Skip to main content

Mountain Home Magazine

Using Our Livers to Save Our Rivers

Apr 17, 2014 02:07PM

Here’s an easy way to help protect the bald eagles that nest on our rivers—drink a beer.

I’m being serious. The Friends of the Chemung River Watershed (River Friends) in Elmira and Birdland Brewing in Horseheads have formed a creative partnership to brew craft beers to protect our rivers. Birdland donates a portion of the beer sales to River Friends to help the five-year-old organization protect the fresh water used to brew the beer.

I know about this collaboration. As River Friends’ executive director, I helped develop it. When I pitched the idea in June to Birdland owners, husband and wife Dennis and Susan Edwards, they loved it.

“No one had done anything like this,” said Susan. “It was a great opportunity for us to do something good for the community and to get our name out there and make people aware that we were in business.”

That business started twenty-two years ago, when Dennis received a home brew kit as a Father’s Day gift and he began brewing in his kitchen. Today, the business operates out of a former car wash at the corner of Chemung and Kendall streets.

The Birdland and River Friends project began brewing in February 2013 after I learned about a similar partnership with a river keeper group on the West Coast. I decided to try the same thing here. I brought in two Elmira College senior business majors, Brian Shuppel and Cameron Ware, who volunteered to help develop a business plan and presentation.

At the time, River Friends, like many nonprofits, was facing funding cuts—a trickle-down result of the limping economy. As a small nonprofit, we depend upon businesses to support us and reinvest in the community. When we approached Birdland, it was a less-than-one-year-old brewery without the resources to make a cash donation to River Friends. We discussed it and decided that a partnership could help both of our businesses grow. We had a lot in common.

Beer is 98 percent water; River Friends protects that clean water. River Friends’ eco-recreation events and the brewery attract tourists; Birdland is part of Finger Lakes Beer Trail. Birdland and River Friends are new small businesses in need of publicity, public awareness, and support. Our unique partnership became a news story and we earned plenty of free publicity in the local news media.

Birdland names its brews for birds—after the bird-named streets in the Birdland owners’ neighborhood.

The Chemung River and its tributaries are home to plenty of birds, including bald eagles and a pair of ospreys nesting on a river island in Elmira. Our first collaboration, Osprey Pale Ale, is named for that regal bird of prey.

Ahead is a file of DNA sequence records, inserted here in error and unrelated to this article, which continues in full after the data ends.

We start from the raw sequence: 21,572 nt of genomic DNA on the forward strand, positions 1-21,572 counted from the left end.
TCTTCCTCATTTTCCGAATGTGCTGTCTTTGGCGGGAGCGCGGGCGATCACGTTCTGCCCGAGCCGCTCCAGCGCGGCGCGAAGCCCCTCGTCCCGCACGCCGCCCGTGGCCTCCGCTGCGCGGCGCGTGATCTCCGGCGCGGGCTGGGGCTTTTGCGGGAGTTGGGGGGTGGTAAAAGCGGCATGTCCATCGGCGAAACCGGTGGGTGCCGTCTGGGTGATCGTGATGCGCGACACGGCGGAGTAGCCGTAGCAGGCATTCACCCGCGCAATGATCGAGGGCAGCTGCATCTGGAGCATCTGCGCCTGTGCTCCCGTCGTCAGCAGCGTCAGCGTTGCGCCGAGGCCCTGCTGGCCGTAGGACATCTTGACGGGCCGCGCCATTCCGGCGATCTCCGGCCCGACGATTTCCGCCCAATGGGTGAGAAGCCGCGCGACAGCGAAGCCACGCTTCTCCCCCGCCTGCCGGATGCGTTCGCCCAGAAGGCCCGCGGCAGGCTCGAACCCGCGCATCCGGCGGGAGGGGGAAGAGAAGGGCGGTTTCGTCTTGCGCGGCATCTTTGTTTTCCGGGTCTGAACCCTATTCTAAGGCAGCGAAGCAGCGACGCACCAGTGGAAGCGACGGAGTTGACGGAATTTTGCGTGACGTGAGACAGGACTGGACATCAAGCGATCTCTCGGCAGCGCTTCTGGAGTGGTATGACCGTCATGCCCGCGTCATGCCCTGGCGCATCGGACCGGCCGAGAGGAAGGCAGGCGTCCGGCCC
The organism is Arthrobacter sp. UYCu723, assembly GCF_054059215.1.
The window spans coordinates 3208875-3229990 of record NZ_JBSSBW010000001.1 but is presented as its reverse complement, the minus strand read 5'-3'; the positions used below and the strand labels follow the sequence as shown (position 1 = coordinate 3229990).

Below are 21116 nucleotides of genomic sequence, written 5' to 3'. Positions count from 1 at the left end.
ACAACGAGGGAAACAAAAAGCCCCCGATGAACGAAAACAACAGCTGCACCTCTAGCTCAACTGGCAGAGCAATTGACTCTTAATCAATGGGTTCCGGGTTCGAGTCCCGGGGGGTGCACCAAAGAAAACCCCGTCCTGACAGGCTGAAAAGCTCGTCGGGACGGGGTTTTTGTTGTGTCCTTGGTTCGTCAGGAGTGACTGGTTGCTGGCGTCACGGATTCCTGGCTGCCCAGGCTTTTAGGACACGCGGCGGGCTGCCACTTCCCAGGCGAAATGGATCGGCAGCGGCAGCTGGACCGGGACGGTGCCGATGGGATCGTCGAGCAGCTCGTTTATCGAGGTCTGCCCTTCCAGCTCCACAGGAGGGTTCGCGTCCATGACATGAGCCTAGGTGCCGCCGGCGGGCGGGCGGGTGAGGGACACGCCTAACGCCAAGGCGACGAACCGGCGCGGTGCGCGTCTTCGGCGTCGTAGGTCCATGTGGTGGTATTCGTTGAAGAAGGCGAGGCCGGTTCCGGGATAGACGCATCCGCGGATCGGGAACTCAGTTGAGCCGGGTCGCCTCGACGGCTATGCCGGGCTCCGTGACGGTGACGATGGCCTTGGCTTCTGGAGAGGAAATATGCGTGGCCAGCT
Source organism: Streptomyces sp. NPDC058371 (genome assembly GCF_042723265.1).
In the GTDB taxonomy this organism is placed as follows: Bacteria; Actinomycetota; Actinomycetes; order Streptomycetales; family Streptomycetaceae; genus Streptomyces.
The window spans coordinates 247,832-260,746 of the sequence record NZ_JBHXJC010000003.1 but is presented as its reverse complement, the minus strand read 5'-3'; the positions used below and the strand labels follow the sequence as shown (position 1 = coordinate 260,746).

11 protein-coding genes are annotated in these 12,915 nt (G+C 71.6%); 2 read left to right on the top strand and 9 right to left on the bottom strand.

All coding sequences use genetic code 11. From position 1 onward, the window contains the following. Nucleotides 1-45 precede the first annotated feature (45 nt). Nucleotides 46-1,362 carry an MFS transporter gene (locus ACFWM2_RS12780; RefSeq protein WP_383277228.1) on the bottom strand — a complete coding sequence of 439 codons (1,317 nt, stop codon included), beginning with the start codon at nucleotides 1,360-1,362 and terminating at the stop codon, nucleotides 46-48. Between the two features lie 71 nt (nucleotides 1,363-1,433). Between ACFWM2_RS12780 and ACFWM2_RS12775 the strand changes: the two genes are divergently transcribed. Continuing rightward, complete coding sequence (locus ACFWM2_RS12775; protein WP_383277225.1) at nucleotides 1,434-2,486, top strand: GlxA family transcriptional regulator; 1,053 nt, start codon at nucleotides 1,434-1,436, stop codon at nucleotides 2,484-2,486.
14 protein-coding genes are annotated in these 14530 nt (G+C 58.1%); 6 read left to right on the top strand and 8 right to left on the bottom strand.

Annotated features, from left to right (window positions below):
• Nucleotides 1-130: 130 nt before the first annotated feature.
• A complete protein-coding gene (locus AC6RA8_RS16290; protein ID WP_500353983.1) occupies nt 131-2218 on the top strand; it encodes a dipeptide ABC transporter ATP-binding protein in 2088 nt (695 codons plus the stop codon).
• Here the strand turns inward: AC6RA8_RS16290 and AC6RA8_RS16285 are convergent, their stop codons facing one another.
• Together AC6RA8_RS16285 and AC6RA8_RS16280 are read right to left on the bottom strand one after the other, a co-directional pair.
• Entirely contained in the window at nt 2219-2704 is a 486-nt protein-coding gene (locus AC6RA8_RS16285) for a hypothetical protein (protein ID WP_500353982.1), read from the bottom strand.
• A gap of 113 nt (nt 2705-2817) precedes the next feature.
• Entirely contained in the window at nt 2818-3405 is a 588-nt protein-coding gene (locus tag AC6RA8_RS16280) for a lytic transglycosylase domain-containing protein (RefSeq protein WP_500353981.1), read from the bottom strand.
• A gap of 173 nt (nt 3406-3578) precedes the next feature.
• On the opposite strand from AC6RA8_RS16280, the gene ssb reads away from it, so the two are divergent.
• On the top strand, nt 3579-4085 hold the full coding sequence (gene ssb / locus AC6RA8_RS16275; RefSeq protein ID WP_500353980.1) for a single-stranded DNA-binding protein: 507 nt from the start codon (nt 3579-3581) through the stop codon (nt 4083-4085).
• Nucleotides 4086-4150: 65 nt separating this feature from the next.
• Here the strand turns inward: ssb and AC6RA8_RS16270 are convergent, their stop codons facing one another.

A good promotion needs T-shirts and catchy slogans. Our shirts read, “Drink a beer and save a bird” and “Using our livers to save our rivers.” The shirt sales also benefit River Friends.

The beer-river partnership is much like the Earth’s never-ending water cycle of evaporation and precipitation. River Friends protects the clean water that makes the Birdland beer that helps River Friends protect the clean water.

Now here’s where that cycle gets personal. Birdland craft brews are tasty, but they don’t stay with us for long, and eventually return to the water cycle. By enjoying a Birdland brew, you are recycling and helping the environment, a small business, and a nonprofit, because the river is literally flowing through you.

Buying Birdland brews helps New York’s economy. Birdland gets its ingredients—hops, barley, yeast, water, and glass growlers—from New York State farmers and suppliers, and only sells its products in the state. Craft breweries, like wineries, bring tourists, jobs, dollars, and recognition to the Finger Lakes region.

Since September 2013, Birdland has sold more than 2,000 pints of River Friends Osprey Ale—at the brewery and at the seven bars and restaurants that serve the brew, including one in Syracuse and one in Rochester. The types of River Friends brews will change throughout the year, from pale ales to stouts and wheat brews.

“I think it’s a great project that helps the river, helps our business, and helps the brewery,” said Katie Boland, owner of Horigan’s Tavern and Patrick’s Bar, two Elmira tavern/restaurants that sell the brews and give a portion of the profits to River Friends. “Everybody wins.”

Without the River Friends partnership, Birdland would not be serving its beers in Horigan’s and Patrick’s, Dennis said.

“The partnership has definitely helped us pick up more customers, business, and publicity,” said Dennis. “We have people stopping in the brewery asking for River Friends beers. They like the beer and they like helping the environment.”

He’s right about protecting the environment. Birdland even recycles the leftover mash from the brewing process. It’s given to local hog farmers to fatten their pigs to make succulent barbecued baby back ribs that go so well with a cold pint of Osprey Pale Ale.

First-time Mountain Home contributor and former Elmira Star-Gazette reporter and columnist Jim Pfiffer is the executive director of the Friends of the Chemung River Watershed.